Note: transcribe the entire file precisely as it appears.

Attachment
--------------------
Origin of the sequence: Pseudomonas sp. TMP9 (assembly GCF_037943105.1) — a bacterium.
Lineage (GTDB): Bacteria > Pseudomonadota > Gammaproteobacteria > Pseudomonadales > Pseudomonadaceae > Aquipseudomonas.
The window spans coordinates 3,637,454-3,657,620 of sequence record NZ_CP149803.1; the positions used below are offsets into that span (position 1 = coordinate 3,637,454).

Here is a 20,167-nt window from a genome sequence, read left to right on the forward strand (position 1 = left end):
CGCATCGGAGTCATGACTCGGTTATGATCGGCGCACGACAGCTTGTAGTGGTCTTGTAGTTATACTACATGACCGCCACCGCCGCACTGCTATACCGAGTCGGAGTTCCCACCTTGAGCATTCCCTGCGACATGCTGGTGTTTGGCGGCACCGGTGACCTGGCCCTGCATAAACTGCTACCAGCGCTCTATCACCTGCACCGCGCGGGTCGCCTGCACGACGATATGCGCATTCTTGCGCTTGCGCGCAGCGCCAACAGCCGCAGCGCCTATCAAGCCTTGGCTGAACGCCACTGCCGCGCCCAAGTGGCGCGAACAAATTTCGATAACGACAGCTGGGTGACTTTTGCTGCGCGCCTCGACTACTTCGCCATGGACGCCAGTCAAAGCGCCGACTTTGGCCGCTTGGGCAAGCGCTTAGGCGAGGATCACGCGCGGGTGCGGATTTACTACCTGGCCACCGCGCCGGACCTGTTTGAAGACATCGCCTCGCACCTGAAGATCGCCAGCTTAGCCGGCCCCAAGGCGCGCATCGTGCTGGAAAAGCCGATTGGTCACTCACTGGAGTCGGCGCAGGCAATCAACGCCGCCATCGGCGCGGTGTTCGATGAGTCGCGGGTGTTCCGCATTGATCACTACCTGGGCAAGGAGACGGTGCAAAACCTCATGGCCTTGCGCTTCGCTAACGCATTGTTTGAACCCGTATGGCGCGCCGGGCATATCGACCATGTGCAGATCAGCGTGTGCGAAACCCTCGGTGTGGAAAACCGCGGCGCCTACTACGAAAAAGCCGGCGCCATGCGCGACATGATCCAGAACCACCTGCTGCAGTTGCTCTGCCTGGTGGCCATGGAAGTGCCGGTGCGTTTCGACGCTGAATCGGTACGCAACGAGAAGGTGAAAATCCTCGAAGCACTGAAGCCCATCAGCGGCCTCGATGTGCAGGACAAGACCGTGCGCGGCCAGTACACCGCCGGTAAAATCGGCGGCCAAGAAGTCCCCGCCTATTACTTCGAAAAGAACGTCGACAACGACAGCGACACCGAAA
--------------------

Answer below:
Origin of the sequence: Pseudomonas sp. TMP9 (assembly GCF_037943105.1) — a bacterium.
Lineage (GTDB): Bacteria > Pseudomonadota > Gammaproteobacteria > Pseudomonadales > Pseudomonadaceae > Aquipseudomonas.
The window spans coordinates 3,637,454-3,657,620 of sequence record NZ_CP149803.1; the positions used below are offsets into that span (position 1 = coordinate 3,637,454).

Here is a 20,167-nt window from a genome sequence, read left to right on the forward strand (position 1 = left end):
CGCATCGGAGTCATGACTCGGTTATGATCGGCGCACGACAGCTTGTAGTGGTCTTGTAGTTATACTACATGACCGCCACCGCCGCACTGCTATACCGAGTCGGAGTTCCCACCTTGAGCATTCCCTGCGACATGCTGGTGTTTGGCGGCACCGGTGACCTGGCCCTGCATAAACTGCTACCAGCGCTCTATCACCTGCACCGCGCGGGTCGCCTGCACGACGATATGCGCATTCTTGCGCTTGCGCGCAGCGCCAACAGCCGCAGCGCCTATCAAGCCTTGGCTGAACGCCACTGCCGCGCCCAAGTGGCGCGAACAAATTTCGATAACGACAGCTGGGTGACTTTTGCTGCGCGCCTCGACTACTTCGCCATGGACGCCAGTCAAAGCGCCGACTTTGGCCGCTTGGGCAAGCGCTTAGGCGAGGATCACGCGCGGGTGCGGATTTACTACCTGGCCACCGCGCCGGACCTGTTTGAAGACATCGCCTCGCACCTGAAGATCGCCAGCTTAGCCGGCCCCAAGGCGCGCATCGTGCTGGAAAAGCCGATTGGTCACTCACTGGAGTCGGCGCAGGCAATCAACGCCGCCATCGGCGCGGTGTTCGATGAGTCGCGGGTGTTCCGCATTGATCACTACCTGGGCAAGGAGACGGTGCAAAACCTCATGGCCTTGCGCTTCGCTAACGCATTGTTTGAACCCGTATGGCGCGCCGGGCATATCGACCATGTGCAGATCAGCGTGTGCGAAACCCTCGGTGTGGAAAACCGCGGCGCCTACTACGAAAAAGCCGGCGCCATGCGCGACATGATCCAGAACCACCTGCTGCAGTTGCTCTGCCTGGTGGCCATGGAAGTGCCGGTGCGTTTCGACGCTGAATCGGTACGCAACGAGAAGGTGAAAATCCTCGAAGCACTGAAGCCCATCAGCGGCCTCGATGTGCAGGACAAGACCGTGCGCGGCCAGTACACCGCCGGTAAAATCGGCGGCCAAGAAGTCCCCGCCTATTACTTCGAAAAGAACGTCGACAACGACAGCGACACCGAAA